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Survey shows public backing for new fish slaughter laws

A salmon being stunned with a priest. Video capture: Animal Equality.
A salmon being stunned with a priest. Video capture: Animal Equality.

A survey of more than 2,000 UK adults by an animal rights group showed that 71% of those who responded believe fish should have the same legal right to humane slaughter as other farmed animals.

The poll was carried out this month by YouGov for The Humane League UK (THL), which also campaigns on issues such as ending the use of cages for egg-laying hens.

UK law has detailed legal requirements for how to slaughter pigs, chickens, and cows, but doesn’t offer the same protections for fish.

Inadequately stunned

Pre-slaughter stunning of fish is already practised by salmon farmers and is demanded by welfare certification groups. However, THL wants it to be mandated by law for all farmed fish species. It cites an incident at the Scottish Salmon Company’s Arnish harvest station in the autumn of 2019 as a reason why laws, rather than self-regulation, is needed.

An undercover investigation by the UK branch of vegan animal welfare group Animal Equality captured video footage of fish being inadequately stunned with wooden priests (coshes) before slaughter. Although Animal Equality said it was “concerned about the very serious animal suffering that we witnessed on the Arnish slaughter site”, it kept the video under wraps for more than a year before releasing it in February 2021.

The survey for THL targeted 2,173 adults.

‘Fish feel pain’

Asked “Do you think that fish can feel pain?”, 67% of the people who took part said yes, 8% said no and 25% said they didn’t know.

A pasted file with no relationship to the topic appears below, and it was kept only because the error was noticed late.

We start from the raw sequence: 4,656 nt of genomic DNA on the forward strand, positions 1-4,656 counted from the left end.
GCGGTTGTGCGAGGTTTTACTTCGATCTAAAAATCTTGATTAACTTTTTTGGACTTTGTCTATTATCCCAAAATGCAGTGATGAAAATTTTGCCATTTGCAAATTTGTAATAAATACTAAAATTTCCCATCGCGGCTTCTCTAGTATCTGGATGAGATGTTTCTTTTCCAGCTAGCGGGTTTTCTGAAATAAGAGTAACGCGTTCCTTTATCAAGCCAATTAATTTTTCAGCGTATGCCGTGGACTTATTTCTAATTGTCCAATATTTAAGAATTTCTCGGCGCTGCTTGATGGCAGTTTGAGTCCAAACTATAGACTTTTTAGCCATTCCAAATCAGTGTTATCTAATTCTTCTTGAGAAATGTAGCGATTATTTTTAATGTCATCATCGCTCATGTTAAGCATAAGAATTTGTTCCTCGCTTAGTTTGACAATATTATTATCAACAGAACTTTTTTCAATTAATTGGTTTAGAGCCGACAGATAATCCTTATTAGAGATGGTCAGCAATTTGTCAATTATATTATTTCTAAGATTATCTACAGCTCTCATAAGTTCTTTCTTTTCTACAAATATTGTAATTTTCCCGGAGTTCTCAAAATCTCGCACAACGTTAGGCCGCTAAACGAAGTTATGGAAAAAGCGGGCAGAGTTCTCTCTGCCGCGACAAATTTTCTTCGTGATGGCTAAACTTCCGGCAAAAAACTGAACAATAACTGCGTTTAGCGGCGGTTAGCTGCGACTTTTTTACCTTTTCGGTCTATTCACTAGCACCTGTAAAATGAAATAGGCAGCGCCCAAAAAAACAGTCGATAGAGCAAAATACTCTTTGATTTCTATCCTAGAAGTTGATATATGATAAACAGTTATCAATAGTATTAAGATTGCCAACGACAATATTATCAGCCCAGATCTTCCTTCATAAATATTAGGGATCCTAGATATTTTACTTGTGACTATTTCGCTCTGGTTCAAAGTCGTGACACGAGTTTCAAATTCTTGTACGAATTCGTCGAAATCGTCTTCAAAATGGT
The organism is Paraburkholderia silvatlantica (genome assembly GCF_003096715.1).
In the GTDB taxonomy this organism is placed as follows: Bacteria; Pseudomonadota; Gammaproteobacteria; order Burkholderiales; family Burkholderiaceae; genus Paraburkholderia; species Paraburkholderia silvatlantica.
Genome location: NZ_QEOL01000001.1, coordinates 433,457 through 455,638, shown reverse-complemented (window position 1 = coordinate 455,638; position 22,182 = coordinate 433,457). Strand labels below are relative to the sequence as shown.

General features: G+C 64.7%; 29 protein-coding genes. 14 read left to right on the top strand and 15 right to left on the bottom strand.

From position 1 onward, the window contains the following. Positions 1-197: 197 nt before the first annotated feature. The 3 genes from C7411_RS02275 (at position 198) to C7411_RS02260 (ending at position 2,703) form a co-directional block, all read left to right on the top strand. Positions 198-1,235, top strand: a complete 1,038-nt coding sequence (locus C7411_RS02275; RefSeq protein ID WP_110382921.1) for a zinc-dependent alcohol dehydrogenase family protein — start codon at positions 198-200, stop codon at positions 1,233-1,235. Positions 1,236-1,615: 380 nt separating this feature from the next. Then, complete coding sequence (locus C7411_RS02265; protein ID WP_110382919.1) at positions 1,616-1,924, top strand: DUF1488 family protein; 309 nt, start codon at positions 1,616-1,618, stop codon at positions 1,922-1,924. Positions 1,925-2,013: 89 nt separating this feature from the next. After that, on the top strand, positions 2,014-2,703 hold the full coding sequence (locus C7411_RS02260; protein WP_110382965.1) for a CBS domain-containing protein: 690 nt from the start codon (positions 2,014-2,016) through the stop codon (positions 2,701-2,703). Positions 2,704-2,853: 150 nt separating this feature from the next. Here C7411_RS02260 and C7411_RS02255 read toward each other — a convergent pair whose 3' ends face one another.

Asked “To what extent do you agree or disagree that fish that should have the same legal protections as other farmed animals?”, 35% strongly agreed, 35% said they tend to agree, 9% said they tend to disagree, 4% strongly disagreed and 16% didn’t know. The net number (rounded up) of those who agreed was 71%.

Asked “To what extent do you agree or disagree that fish farming companies can be relied upon to protect fish welfare without legal requirements?”, 7% strongly agreed, 21% said they tend to agree, 28% said they tend to disagree, 19% strongly disagreed and 25% didn’t know. The net number of those who agreed that fish farming companies can be relied upon to protect fish welfare without legal requirements was 28%, while those who disagreed made up 47%.

Finally, asked “To what extent, if at all, is the welfare of the fish you buy to eat important to you?”, 22% said it was very important, 38% fairly important, 15% not very important, 5% not at all important and 8% didn’t know. The rest said it wasn’t applicable because they didn’t buy fish.


THL’s head of campaigns, Cordelia Britton, said: “Despite the scientific and public consensus that fish feel pain, they are still being excluded from crucial legislation. Fish must not be forgotten, and it is outrageous that the government is so behind the curve on this, entrusting the wellbeing of millions of animals to the whims of private industry.”

The group, which has started a petition to pressure MPs into changing the law, points out the world’s biggest salmon farmer, Norway, already has legislation regulating how fish are slaughtered.

It also argues that while certification schemes such as RSPCA Assured demand humane slaughter, any punishment for inadequate stunning isn’t strong enough because doesn’t feature legal repercussions.

THL also points to welfare abuses at a Test Valley Trout farm in Romsey, England, that led to it being withdrawn from the RSPCA  Assured scheme.

Best technology

Hamish Macdonell, strategic engagement director at fish farmers’ organisation Salmon Scotland, said producers were using the latest and best technology at slaughter.

He gave the example of Scottish Sea Farms, which uses an award-winning in-water stunner at its primary processing plant at South Shian. Stunning fish while they are still in the water reduces stress before slaughter. SSF also checks the adrenaline levels of four different sample batches of fish at different times during the unloading from a wellboat, to ensure stress levels remain low.